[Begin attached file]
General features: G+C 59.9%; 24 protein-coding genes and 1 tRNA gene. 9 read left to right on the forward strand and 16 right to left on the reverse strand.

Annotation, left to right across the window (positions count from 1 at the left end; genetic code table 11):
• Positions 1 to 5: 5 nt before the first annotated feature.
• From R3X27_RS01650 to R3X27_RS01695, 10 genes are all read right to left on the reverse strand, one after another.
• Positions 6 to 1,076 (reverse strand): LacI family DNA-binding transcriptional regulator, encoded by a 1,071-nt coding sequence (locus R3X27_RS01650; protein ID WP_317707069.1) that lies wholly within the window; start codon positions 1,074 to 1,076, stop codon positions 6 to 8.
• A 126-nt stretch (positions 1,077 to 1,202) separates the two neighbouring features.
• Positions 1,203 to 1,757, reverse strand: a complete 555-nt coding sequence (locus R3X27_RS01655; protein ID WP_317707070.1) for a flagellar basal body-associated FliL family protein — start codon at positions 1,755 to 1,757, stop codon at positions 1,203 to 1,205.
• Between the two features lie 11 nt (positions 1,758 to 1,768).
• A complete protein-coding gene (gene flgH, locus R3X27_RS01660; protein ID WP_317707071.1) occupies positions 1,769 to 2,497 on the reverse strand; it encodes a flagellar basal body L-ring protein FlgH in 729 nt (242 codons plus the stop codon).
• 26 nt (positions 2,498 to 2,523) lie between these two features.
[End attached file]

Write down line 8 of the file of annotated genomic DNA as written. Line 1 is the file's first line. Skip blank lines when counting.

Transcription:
• Between the two features lie 11 nt (positions 1,758 to 1,768).